Application Integration

AMPLIFY Mobile Backend Services and the cURL Firehose

I was testing AMPLIFY Mobile Backend Services and pumped gigabytes of data into it using cURL. Here are some observations – and how you can do this yourself!

You might have seen my interest in key/value stores, so when looking more closely at AMPLIFY Mobile Backend Services, I was intrigued to discover a key/value service that’s available via APIs. And, I was keen to try it out!

Now, I’m not much of a mobile app developer and understand that the service usually caters for folks working with various SDKs to consume managed backends that offer push notifications, location, check-ins, and many other things. But, since our MBaaS has an API (SwaggerDocumentation), nobody says you can’t use it from a script or even a backend of your choice.

So I’ve done exactly that – and wrote a couple of shell scripts that use cURL for Key/Value data manipulation. Find them on GitHub.

Shell scripts that use cURL for Key/Value data manipulation

Create a mobile backend service data sourceCreating a mobile backend service data source is very easy in the AMPLIFY Platform. Simply click on the ‘+’ sign and enter the details there. The only thing you’ll need to run the scripts is the App Key, which you’ll find in the Configuration section of your mobile backend. The scripts generate a user and manage the session (authentication is implemented with cookies), and from there we can do a very simple GET request to access keys. To set keys to a specific value, we need to supply the session cookie and the key + value as multipart/form-data.

Get the value of ‘foo’

GET /v1/keyvalues/get.json?name=foo&key=XXXX

Set ‘foo’ = ‘bar’

PUT /v1/keyvalues/set.json?key=XXXX
Cookie: _session_id=XXXXX
Content-Type: multipart/form-data; .........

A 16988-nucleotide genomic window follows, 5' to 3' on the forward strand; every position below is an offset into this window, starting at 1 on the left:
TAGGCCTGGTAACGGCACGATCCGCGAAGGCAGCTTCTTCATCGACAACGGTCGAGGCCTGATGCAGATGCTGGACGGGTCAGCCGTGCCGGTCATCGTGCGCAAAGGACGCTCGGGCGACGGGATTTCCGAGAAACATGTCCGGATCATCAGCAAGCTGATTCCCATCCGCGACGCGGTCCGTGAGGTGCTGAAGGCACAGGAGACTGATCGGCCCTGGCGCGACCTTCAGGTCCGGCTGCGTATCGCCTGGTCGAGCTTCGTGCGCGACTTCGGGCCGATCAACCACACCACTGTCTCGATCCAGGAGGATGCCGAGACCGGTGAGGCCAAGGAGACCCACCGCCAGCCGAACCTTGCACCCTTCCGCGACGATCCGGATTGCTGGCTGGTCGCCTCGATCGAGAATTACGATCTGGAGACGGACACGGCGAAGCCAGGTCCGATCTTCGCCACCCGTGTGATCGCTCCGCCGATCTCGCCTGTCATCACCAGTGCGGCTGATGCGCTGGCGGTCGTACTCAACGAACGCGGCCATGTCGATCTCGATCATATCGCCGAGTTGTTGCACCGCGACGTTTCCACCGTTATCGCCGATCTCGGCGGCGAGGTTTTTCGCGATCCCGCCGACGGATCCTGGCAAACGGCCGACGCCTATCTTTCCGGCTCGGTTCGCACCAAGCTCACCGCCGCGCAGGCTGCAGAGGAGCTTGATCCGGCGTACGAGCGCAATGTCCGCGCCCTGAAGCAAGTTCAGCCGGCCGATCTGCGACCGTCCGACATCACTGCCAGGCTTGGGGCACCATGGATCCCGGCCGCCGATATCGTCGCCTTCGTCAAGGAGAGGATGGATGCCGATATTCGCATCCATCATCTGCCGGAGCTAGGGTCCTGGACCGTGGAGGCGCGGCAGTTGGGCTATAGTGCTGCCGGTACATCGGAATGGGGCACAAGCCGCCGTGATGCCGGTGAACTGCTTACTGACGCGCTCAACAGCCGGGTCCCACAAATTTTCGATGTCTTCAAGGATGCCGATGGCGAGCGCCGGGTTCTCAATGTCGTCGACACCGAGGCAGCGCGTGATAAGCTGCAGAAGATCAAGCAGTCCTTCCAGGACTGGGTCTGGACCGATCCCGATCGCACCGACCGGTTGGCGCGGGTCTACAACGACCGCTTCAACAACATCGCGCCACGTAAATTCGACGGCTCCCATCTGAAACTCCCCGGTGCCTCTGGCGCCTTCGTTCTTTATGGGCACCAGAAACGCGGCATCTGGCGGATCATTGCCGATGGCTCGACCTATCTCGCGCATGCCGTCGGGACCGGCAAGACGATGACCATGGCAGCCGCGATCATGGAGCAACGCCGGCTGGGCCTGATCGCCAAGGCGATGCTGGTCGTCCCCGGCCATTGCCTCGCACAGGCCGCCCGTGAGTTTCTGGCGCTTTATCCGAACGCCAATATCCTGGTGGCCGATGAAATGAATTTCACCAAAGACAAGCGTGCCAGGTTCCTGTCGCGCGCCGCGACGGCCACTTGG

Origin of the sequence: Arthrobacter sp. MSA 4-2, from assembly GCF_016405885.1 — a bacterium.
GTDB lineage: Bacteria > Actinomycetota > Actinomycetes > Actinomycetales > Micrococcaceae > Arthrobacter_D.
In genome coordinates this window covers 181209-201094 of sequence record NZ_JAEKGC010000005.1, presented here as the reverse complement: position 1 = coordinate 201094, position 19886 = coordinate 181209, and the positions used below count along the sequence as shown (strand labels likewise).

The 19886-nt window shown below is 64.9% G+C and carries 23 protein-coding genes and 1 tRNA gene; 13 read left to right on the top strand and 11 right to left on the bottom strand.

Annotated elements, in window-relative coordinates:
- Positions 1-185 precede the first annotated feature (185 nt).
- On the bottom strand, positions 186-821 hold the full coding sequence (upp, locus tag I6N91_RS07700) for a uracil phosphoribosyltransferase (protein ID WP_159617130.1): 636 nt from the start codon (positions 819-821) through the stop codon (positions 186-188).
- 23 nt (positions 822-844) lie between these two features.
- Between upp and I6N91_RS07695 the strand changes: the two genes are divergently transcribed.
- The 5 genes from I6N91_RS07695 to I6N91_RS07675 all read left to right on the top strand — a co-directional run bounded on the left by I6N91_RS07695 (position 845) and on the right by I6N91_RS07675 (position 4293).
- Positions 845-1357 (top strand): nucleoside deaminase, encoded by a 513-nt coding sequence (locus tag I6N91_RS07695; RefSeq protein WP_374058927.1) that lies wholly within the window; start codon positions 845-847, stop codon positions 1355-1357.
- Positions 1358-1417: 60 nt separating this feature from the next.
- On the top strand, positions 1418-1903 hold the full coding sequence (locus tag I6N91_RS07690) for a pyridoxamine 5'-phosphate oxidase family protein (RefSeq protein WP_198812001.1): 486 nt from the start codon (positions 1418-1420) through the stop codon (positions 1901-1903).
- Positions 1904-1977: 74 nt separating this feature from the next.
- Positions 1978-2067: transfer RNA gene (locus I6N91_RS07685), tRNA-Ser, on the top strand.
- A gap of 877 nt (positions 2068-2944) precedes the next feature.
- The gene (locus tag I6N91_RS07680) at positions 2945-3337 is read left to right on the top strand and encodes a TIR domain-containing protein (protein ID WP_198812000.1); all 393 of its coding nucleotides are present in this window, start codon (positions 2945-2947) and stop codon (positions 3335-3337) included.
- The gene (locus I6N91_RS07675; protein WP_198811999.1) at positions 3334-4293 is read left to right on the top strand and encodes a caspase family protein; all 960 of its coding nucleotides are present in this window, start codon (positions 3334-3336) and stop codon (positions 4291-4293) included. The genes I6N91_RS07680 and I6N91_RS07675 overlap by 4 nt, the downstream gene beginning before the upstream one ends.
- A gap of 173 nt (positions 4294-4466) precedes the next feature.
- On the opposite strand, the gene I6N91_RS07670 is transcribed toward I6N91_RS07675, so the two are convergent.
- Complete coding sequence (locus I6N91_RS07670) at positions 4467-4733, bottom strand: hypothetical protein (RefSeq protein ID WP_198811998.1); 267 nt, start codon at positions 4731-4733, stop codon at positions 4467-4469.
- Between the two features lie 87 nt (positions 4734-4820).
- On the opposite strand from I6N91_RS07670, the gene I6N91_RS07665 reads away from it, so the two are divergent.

Testing under load

So, this works quite well! I can imagine using this key/value store from a regular, probably Python-based backend.

To test the performance, I’ve pumped quite a bit of arbitrary data into one of the MBaaS buckets.

100 parallel workers, 10k requests in total with a ~20kb payload gives me response times around/under 1 second, this is quite good! I’ve brought this up to ~1 million requests and it’s still performing solid.

Use Cases

As I’ve already mentioned, the service is primarily intended as a mobile backend to be consumed by apps. However, the example shows that we can think of other use cases as well. My colleague, Shawn Ryan, puts it this way:

Front-end experiences may require a custom data store that needs to be quickly spun up and scalable, further, front end experiences can drive hundreds of millions of API calls per day to existing back end databases and these need protection from the load. Data as a service as a layer in between systems is then often used as a buffer between an enterprise back-end systems and the front end. Data as a service provides scale to a legacy back end at a lower cost (via noSQL linear scale) and further can serve to reduce complexity and ensure availability for any front-end experience.

Learn more about AMPLIFY Mobile Backend Services